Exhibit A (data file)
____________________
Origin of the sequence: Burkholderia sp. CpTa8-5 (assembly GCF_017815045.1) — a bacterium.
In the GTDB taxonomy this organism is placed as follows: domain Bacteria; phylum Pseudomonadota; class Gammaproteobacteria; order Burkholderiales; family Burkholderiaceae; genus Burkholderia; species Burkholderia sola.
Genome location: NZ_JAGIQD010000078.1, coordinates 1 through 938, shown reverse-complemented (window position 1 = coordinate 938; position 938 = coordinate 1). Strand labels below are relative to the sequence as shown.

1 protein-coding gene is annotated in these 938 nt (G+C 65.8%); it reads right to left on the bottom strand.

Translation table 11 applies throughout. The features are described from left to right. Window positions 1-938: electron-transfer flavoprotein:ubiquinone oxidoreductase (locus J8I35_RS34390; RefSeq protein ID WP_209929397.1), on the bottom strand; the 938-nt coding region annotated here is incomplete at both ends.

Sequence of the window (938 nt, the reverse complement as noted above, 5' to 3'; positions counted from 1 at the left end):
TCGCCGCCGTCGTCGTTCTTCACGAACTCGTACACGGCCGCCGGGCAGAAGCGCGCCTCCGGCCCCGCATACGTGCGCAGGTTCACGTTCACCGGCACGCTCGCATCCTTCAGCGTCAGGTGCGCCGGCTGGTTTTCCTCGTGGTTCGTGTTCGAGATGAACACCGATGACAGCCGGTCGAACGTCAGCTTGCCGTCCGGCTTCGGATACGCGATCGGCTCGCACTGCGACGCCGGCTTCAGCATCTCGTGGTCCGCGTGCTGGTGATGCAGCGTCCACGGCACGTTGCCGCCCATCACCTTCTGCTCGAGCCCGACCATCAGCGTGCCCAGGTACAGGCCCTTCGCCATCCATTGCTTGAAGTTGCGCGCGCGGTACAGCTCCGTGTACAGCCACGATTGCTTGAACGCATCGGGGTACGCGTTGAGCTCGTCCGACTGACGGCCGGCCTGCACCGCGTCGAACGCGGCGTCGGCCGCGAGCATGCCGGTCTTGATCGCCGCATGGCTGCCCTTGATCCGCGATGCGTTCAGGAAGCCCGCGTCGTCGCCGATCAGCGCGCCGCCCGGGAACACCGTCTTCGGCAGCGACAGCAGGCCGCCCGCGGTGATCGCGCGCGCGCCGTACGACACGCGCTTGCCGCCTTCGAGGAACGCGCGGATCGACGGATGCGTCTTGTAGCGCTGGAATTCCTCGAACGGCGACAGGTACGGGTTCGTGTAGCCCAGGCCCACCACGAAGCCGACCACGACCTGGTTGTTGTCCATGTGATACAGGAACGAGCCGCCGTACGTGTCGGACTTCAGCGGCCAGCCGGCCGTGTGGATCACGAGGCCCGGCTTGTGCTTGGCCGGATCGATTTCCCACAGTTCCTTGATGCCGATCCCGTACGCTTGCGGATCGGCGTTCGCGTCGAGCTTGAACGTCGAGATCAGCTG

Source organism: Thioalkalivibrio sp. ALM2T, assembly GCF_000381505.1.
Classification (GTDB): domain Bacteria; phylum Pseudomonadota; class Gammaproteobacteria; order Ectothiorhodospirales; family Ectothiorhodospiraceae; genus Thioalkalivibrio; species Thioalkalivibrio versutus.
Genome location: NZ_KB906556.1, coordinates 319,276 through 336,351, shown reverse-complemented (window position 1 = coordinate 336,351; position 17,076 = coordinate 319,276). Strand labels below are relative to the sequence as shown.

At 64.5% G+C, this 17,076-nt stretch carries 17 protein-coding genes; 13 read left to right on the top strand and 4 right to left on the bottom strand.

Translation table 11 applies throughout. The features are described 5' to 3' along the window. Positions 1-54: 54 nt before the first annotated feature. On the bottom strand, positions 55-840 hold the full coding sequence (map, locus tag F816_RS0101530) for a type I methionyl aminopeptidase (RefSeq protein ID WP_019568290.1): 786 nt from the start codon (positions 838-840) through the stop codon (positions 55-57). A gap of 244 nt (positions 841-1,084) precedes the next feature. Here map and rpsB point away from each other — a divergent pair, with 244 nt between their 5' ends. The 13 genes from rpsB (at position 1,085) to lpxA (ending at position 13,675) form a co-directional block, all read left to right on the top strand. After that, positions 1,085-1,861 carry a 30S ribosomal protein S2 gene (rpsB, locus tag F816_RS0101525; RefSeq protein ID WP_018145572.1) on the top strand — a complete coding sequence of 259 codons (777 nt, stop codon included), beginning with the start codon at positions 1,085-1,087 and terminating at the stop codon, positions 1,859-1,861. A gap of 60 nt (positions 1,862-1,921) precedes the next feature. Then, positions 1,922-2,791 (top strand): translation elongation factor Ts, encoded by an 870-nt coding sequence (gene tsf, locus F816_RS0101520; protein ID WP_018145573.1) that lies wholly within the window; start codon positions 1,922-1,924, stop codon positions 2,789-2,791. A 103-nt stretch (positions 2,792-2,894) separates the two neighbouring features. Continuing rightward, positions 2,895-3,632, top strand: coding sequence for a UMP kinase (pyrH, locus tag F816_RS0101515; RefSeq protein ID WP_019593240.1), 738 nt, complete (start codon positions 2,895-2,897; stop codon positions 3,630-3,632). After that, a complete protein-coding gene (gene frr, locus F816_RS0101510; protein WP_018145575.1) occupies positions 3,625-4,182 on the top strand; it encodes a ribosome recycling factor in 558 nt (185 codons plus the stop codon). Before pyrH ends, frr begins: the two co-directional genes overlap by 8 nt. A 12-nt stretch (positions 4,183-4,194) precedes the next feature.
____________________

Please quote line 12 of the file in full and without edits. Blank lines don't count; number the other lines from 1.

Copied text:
Translation table 11 applies throughout. The features are described 5' to 3' along the window. Positions 1-54: 54 nt before the first annotated feature. On the bottom strand, positions 55-840 hold the full coding sequence (map, locus tag F816_RS0101530) for a type I methionyl aminopeptidase (RefSeq protein ID WP_019568290.1): 786 nt from the start codon (positions 838-840) through the stop codon (positions 55-57). A gap of 244 nt (positions 841-1,084) precedes the next feature. Here map and rpsB point away from each other — a divergent pair, with 244 nt between their 5' ends. The 13 genes from rpsB (at position 1,085) to lpxA (ending at position 13,675) form a co-directional block, all read left to right on the top strand. After that, positions 1,085-1,861 carry a 30S ribosomal protein S2 gene (rpsB, locus tag F816_RS0101525; RefSeq protein ID WP_018145572.1) on the top strand — a complete coding sequence of 259 codons (777 nt, stop codon included), beginning with the start codon at positions 1,085-1,087 and terminating at the stop codon, positions 1,859-1,861. A gap of 60 nt (positions 1,862-1,921) precedes the next feature. Then, positions 1,922-2,791 (top strand): translation elongation factor Ts, encoded by an 870-nt coding sequence (gene tsf, locus F816_RS0101520; protein ID WP_018145573.1) that lies wholly within the window; start codon positions 1,922-1,924, stop codon positions 2,789-2,791. A 103-nt stretch (positions 2,792-2,894) separates the two neighbouring features. Continuing rightward, positions 2,895-3,632, top strand: coding sequence for a UMP kinase (pyrH, locus tag F816_RS0101515; RefSeq protein ID WP_019593240.1), 738 nt, complete (start codon positions 2,895-2,897; stop codon positions 3,630-3,632). After that, a complete protein-coding gene (gene frr, locus F816_RS0101510; protein WP_018145575.1) occupies positions 3,625-4,182 on the top strand; it encodes a ribosome recycling factor in 558 nt (185 codons plus the stop codon). Before pyrH ends, frr begins: the two co-directional genes overlap by 8 nt. A 12-nt stretch (positions 4,183-4,194) precedes the next feature.